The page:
Where it is decided that information cannot be released administratively, the person requesting it should be advised that they can apply for access under the RTI or IP Acts.
Differences between administrative access schemes and legislative access schemes
The RTI and IP Acts establish a formal process for agencies to follow when deciding whether to grant access to information. When processing RTI and IP access applications, agencies are required to consider factors such as:
- whether there is any exempt information contained in the document
- public interest factors favouring disclosure and/or non-disclosure of the information; and
- whether consultation with third parties is required.
These Acts also provide specific processes in relation to matters such as:
- review rights for applicants and third parties
- delegation of power to deal with applications; and
- protection against legal action for officers acting in good faith.
Access under other specific legislation
In addition to providing access under an administrative arrangement, some agencies provide access to information under specific legislation. For example, access is available, either free or for a minor charge, to information contained in the:
- Register of Land Titles established under the Land Act 1994 (Qld)
- Register of Births, Deaths and Marriages, established under the Births, Deaths and Marriages Registration Act 2003 (Qld); and
- Water Allocations Register, established under the Water Act 2000 (Qld).
Administrative access other than under a scheme – ‘one off’ requests
Agencies regularly provide information in response to requests from the public, other agencies and the media – for example, statistical data and reports from agencies’ research and policy areas. In many cases, this information will also be published online.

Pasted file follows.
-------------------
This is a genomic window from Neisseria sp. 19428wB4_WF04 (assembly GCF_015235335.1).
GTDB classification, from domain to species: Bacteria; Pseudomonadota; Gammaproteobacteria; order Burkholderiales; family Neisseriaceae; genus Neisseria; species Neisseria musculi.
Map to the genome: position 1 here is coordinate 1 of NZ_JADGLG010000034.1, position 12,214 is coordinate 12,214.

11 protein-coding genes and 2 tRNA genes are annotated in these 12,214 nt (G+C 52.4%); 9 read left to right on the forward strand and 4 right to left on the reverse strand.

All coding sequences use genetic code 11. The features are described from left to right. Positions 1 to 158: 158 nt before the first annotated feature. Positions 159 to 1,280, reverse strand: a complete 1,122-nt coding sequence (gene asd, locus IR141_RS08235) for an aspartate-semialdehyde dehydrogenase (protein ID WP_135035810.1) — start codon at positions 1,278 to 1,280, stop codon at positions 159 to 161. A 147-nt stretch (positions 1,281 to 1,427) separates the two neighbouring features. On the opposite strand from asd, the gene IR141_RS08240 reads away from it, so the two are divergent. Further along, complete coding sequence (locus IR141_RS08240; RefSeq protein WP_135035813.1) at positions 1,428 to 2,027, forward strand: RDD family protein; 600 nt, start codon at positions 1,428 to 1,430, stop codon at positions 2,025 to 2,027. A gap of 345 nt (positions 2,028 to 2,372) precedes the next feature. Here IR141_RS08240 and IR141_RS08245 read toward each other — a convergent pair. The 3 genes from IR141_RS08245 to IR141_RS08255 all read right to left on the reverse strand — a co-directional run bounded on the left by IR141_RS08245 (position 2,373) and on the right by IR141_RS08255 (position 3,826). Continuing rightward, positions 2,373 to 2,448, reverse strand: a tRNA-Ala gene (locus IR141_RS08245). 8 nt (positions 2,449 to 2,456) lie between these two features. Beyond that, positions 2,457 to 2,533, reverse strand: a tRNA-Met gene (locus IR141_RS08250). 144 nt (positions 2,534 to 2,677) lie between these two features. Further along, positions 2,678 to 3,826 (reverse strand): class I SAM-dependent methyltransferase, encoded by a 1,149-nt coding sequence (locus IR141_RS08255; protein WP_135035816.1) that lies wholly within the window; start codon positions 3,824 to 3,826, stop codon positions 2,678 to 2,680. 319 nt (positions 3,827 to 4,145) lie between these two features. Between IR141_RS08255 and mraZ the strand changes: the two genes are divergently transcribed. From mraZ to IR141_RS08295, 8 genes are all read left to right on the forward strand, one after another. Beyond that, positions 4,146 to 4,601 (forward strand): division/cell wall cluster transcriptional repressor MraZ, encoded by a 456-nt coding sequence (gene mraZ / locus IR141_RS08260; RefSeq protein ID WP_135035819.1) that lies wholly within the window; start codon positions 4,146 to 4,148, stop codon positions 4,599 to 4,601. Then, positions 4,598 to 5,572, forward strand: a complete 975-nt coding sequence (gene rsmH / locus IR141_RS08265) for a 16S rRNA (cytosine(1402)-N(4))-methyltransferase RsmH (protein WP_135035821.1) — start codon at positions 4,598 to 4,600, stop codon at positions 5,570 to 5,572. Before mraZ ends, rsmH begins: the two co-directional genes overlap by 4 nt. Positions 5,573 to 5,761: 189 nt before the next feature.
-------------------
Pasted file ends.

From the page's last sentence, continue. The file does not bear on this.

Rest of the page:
This routine release of information is consistent with the pro-disclosure principles in the RTI Act. However, agencies should ensure that, regardless of the nature of the request, information is provided in accordance with the appropriate agency policies which: take account of the content of the document; its security classification and factors supporting release or withholding of information; and that release of the information is approved by the relevant delegate within the agency. This applies particularly where documents have not previously been published or released.
Frameworks for administrative release
Many agencies already have an established framework, approved by the chief executive, for administratively releasing specific kinds of information that is commonly requested. The framework may address release of broad classes of documents, and may delegate authority to approve release of others. The framework should include processes and protocols that give consideration to information security including the privacy principles within the IP Act.
This approach will maximise information flow, but also protect information the release of which could cause harm. The aim of an administrative release framework is not to restrict disclosure of information, but to ensure third party interests are not compromised.
Having a framework in place for administrative release of information which covers both formalised access schemes and other, more general, releases of information can significantly increase the effectiveness of information access by: